• Star Wars: Episode II: This is supposed to be the one that restores the faith, but it left me feeling flat. Not crushed and insulted, like after Phantom Menace, but rather uninspired and unprovoked. Accepting the problems of directing actors in front of a blue-screen (actors who are often talking to thin air), most of the movie feels like the actors are going through their paces, perhaps because they are thinking, “why am I uttering this ridiculous dialogue?” As noted virtually everywhere, Lucas can’t write. Why oh why, in a world literally infested with creative folks who grew up on Star Wars, can’t Lucas find someone who can write a good script? Episode II tells a whole boatload of backstory to the original Star Wars trilogy, and explains much of it pretty well—unlike Phantom Menace, which felt like a trailer to what would be an actual story, Episode II actually has a storyline that generates much of the Star Wars universe. But I’m distracted by Lucas’s short cuts which make an already-complicated story hard to follow. Characters like Count Dooku (“Dooku?” Is this a Korn album?) are brought in without any introduction and left without any motivation. Is he just nasty? What’s his relationship to prior generations of Jedi? It’s suggested that we should care, but we aren’t given enough to go on, so it’s just a mystery with no interesting hook. The love story between Anakin and Amidala is bumpy, and excruciating to watch in the beginning, when Anakin is arrogant and nothing more. To the actor’s credit, by the end of the film he has begun to seem a little more conflicted in his role as Jedi-Apprentice-Lover-Hero, which actually serves to make his ultimate downfall more dramatic. Still, Hayden Christensen for the most part looks like he should be in a boy band instead of a Star Wars movie. Part of the movie are neat: The glimpses of Imperial Guards in Senator Palpatine’s chamber are an ominous visual, as are the legions of Clone troops boarding star destroyers, and the Tilt-a-Yoda whirlybird light saber duel is fun (one knows that Yoda is about to get all kinds of badass when he holds his cloak to one side and quickdraws his light saber). But for an action movie, much of Episode II’s action is mostly boring—and not just boring, but gratuitous. The asteroid belt dogfight is, well, boring, except for the gigantic mines shredding asteroids; the robot factory set-piece is boring and entirely unnecessary—as one of my office-mates suggested, the whole scene seems generated solely for inclusion in the soon-to-follow video game; and the Gladiator-style stadium battle is mostly boring, even though I know I should have been exhilirated by the sight of two dozen whipping light sabers. The whole scene is un-motivated: why are they being executed? Who the heck are the winged nasties in the audience? To make it worse, the scene extends essentially to the end of the movie in one long, vitually dialogue-less battle punctuated only by the half-ripping-off of Amidala’s tank top and Yoda’s kung-fu skills. And, my final criticism of Episode II: Jar Jar. We were told that his role would be small and insignificant, but if you indexed the importance of any character’s individual action and divided it by screen time, Jar Jar has a value of well over 1.0, far more than any other character. SPOILER: In mere minutes of screen time, Jar Jar is the one who, acting as senator in Amidala’s absence, is duped into proposing to give Palpatine emergency powers, thus giving birth to the Empire. It may not be particularly dramatic, but in the big scheme of things, that makes Jar Jar the individual most responsible for the entire first trilogy of movies! Holy crap! To conclude: While the special effects are neat, they lack heart and mostly seem gratuitous. Episode II fills in a lot of plot holes, and is sometimes exhilirating, but is mostly mediocre.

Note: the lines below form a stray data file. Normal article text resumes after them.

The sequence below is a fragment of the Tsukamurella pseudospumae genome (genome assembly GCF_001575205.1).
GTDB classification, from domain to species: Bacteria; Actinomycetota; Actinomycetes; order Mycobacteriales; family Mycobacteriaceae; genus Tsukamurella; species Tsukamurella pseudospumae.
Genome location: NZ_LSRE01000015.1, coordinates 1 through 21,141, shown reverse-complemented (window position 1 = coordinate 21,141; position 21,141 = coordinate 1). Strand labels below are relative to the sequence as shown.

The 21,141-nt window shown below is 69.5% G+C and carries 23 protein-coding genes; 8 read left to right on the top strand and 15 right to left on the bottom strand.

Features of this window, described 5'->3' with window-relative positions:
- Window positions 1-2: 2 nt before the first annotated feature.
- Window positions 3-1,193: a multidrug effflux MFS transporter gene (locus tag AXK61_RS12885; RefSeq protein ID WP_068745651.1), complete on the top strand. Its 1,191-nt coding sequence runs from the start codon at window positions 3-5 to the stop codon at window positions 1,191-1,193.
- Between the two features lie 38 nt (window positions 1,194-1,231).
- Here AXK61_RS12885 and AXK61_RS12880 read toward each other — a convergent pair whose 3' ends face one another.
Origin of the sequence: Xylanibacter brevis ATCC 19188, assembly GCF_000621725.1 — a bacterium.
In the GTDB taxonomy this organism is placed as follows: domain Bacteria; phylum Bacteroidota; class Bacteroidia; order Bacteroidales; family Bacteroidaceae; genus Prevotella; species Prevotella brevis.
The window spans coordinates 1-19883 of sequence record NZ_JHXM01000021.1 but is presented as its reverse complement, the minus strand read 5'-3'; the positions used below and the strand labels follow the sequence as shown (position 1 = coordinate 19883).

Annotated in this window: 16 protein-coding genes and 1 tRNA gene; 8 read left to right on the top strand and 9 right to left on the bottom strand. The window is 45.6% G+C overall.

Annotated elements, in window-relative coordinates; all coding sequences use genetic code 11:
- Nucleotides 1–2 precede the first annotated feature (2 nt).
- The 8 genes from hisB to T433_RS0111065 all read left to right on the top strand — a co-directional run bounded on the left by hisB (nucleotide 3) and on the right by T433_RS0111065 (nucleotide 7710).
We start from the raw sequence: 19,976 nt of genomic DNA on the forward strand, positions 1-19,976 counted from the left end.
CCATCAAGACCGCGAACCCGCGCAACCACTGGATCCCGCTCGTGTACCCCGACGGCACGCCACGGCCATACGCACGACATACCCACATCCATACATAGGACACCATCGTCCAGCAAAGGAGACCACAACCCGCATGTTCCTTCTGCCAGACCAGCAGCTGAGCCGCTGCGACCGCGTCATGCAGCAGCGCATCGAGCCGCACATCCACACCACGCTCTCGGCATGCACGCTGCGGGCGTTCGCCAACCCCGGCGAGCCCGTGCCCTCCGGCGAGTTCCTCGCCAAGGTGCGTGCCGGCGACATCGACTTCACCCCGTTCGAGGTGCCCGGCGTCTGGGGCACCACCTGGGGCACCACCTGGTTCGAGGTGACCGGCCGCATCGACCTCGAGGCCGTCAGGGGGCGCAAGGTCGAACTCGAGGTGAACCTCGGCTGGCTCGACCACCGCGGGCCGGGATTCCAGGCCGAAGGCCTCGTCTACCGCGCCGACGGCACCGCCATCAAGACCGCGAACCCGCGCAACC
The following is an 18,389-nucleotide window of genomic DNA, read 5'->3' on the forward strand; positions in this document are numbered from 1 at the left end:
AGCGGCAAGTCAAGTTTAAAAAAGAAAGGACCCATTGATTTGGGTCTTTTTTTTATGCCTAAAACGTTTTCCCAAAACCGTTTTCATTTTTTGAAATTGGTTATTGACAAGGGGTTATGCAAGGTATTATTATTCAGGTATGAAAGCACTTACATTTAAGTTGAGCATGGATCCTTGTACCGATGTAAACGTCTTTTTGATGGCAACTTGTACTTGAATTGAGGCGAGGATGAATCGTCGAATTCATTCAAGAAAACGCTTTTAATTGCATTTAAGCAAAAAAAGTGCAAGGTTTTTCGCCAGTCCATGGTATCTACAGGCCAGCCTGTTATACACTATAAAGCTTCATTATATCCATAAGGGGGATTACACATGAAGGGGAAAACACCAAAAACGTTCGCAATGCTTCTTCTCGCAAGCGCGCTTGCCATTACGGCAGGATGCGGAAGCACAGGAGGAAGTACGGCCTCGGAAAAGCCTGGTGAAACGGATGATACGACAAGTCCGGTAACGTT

Whew! If you read this far, buy yourself a lollipop. “Capsule reviews,” my tuckus.